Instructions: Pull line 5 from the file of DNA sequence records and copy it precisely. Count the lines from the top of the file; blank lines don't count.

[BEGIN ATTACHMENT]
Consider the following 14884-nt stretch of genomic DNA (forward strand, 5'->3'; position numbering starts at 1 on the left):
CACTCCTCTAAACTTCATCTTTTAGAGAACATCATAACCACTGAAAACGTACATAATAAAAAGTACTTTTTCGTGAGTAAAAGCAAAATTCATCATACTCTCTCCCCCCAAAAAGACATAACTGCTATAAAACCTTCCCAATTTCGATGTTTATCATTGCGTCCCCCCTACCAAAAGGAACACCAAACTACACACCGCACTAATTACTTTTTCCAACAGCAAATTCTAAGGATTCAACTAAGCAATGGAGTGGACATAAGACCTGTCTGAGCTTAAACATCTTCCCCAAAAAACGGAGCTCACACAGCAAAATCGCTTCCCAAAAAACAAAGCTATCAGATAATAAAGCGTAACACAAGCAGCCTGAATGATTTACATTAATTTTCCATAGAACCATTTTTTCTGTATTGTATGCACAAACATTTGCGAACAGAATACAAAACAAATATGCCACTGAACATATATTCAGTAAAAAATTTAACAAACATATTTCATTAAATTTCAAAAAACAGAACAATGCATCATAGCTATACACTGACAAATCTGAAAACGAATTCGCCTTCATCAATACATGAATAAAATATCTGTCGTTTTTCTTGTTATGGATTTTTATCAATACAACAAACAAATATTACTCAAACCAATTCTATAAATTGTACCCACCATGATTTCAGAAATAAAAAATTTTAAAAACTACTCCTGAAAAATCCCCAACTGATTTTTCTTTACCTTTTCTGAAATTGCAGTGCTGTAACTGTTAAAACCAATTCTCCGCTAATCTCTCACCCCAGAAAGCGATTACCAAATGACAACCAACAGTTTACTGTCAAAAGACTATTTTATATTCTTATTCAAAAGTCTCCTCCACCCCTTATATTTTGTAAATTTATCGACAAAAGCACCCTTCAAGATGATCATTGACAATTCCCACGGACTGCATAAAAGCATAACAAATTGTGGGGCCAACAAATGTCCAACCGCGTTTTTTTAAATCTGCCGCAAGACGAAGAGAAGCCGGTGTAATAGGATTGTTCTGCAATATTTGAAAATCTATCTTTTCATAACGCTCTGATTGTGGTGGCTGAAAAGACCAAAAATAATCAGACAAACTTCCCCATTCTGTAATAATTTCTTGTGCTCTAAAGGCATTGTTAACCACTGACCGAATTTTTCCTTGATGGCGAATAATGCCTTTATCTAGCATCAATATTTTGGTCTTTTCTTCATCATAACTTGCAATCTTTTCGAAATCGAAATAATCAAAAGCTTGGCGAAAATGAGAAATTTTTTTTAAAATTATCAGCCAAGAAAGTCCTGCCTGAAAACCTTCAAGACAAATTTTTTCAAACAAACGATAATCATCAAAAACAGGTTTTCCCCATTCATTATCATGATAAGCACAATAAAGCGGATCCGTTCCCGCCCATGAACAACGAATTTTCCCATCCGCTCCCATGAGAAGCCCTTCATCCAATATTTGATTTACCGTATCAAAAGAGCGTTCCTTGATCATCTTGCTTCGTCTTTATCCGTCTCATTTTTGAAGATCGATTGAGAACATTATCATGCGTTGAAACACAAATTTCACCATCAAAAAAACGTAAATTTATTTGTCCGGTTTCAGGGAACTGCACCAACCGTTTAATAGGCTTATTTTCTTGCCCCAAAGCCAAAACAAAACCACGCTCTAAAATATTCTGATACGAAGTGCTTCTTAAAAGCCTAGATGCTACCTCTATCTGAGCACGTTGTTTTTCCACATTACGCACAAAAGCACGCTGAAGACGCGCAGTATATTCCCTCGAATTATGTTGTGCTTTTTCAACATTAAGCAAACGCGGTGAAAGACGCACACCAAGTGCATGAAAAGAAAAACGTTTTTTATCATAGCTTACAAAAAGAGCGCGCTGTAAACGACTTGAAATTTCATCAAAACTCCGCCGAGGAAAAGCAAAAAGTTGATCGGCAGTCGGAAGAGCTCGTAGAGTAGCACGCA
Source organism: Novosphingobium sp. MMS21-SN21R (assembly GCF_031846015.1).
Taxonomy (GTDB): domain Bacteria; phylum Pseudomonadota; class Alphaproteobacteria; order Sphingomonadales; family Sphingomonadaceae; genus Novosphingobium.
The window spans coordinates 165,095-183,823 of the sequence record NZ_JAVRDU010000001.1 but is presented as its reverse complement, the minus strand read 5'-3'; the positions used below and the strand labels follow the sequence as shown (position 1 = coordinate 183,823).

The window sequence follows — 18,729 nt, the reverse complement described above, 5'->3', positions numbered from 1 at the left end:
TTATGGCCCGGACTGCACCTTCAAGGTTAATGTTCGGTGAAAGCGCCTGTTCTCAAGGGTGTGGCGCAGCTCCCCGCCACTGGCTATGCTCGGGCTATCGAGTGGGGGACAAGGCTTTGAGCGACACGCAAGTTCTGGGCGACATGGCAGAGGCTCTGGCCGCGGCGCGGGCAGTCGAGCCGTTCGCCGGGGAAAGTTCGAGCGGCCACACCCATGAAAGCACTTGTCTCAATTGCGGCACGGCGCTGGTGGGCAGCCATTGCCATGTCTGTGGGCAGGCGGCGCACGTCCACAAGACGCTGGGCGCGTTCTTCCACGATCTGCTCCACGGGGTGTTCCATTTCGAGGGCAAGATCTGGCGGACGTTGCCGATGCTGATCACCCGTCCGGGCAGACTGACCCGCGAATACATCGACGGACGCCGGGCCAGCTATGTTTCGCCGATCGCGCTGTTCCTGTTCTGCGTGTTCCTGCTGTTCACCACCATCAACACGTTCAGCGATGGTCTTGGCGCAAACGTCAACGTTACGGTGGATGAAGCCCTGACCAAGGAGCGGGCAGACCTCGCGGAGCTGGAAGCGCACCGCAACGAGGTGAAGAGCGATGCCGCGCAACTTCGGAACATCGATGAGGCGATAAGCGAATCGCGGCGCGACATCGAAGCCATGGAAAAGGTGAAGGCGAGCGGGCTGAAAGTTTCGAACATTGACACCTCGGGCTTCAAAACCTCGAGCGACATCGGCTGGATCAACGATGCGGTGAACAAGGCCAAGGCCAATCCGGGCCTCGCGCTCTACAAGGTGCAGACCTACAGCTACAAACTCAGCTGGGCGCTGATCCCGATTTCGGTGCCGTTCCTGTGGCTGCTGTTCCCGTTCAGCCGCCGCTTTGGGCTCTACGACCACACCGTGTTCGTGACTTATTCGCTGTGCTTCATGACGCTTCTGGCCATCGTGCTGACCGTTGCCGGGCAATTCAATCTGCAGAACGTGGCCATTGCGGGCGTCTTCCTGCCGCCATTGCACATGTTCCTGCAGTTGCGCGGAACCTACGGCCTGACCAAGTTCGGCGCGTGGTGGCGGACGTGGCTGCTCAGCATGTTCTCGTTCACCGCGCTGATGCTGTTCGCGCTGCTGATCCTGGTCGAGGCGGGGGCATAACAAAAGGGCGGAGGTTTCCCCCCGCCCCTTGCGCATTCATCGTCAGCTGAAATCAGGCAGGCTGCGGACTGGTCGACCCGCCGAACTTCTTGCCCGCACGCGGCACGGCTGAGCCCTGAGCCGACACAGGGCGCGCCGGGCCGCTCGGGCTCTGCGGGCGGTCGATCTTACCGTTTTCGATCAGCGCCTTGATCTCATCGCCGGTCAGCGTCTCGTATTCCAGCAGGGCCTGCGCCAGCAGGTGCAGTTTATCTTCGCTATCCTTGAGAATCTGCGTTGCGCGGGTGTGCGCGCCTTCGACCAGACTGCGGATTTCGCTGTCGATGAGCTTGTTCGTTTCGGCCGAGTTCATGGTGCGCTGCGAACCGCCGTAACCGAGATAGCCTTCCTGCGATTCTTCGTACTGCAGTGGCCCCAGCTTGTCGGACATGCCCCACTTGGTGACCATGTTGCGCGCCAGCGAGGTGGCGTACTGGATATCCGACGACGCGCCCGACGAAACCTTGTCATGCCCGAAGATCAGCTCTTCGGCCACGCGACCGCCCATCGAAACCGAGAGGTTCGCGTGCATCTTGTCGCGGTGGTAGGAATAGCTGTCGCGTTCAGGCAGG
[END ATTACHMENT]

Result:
The window spans coordinates 165,095-183,823 of the sequence record NZ_JAVRDU010000001.1 but is presented as its reverse complement, the minus strand read 5'-3'; the positions used below and the strand labels follow the sequence as shown (position 1 = coordinate 183,823).